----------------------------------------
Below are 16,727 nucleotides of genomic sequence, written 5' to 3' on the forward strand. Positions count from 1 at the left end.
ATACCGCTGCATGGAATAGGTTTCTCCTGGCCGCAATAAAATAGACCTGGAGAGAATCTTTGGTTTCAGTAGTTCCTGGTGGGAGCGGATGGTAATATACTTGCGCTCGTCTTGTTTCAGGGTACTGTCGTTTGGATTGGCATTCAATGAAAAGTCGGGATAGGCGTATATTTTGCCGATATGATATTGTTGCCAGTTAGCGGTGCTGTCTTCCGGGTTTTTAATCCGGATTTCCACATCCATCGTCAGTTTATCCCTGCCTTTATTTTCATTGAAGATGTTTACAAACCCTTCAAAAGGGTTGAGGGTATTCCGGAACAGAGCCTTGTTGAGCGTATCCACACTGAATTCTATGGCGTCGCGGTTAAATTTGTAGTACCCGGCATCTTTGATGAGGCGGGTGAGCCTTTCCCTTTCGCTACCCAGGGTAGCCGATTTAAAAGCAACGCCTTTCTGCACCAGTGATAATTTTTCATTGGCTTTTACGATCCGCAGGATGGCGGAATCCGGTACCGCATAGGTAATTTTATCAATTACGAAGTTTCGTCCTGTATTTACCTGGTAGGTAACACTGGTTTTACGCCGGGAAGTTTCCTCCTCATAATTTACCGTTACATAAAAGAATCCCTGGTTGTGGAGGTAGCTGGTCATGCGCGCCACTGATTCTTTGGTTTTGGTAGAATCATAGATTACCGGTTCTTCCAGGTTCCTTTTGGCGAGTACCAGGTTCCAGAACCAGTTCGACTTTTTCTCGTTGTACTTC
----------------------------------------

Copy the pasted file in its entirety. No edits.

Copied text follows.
Below are 16,727 nucleotides of genomic sequence, written 5' to 3' on the forward strand. Positions count from 1 at the left end.
ATACCGCTGCATGGAATAGGTTTCTCCTGGCCGCAATAAAATAGACCTGGAGAGAATCTTTGGTTTCAGTAGTTCCTGGTGGGAGCGGATGGTAATATACTTGCGCTCGTCTTGTTTCAGGGTACTGTCGTTTGGATTGGCATTCAATGAAAAGTCGGGATAGGCGTATATTTTGCCGATATGATATTGTTGCCAGTTAGCGGTGCTGTCTTCCGGGTTTTTAATCCGGATTTCCACATCCATCGTCAGTTTATCCCTGCCTTTATTTTCATTGAAGATGTTTACAAACCCTTCAAAAGGGTTGAGGGTATTCCGGAACAGAGCCTTGTTGAGCGTATCCACACTGAATTCTATGGCGTCGCGGTTAAATTTGTAGTACCCGGCATCTTTGATGAGGCGGGTGAGCCTTTCCCTTTCGCTACCCAGGGTAGCCGATTTAAAAGCAACGCCTTTCTGCACCAGTGATAATTTTTCATTGGCTTTTACGATCCGCAGGATGGCGGAATCCGGTACCGCATAGGTAATTTTATCAATTACGAAGTTTCGTCCTGTATTTACCTGGTAGGTAACACTGGTTTTACGCCGGGAAGTTTCCTCCTCATAATTTACCGTTACATAAAAGAATCCCTGGTTGTGGAGGTAGCTGGTCATGCGCGCCACTGATTCTTTGGTTTTGGTAGAATCATAGATTACCGGTTCTTCCAGGTTCCTTTTGGCGAGTACCAGGTTCCAGAACCAGTTCGACTTTTTCTCGTTGTACTTC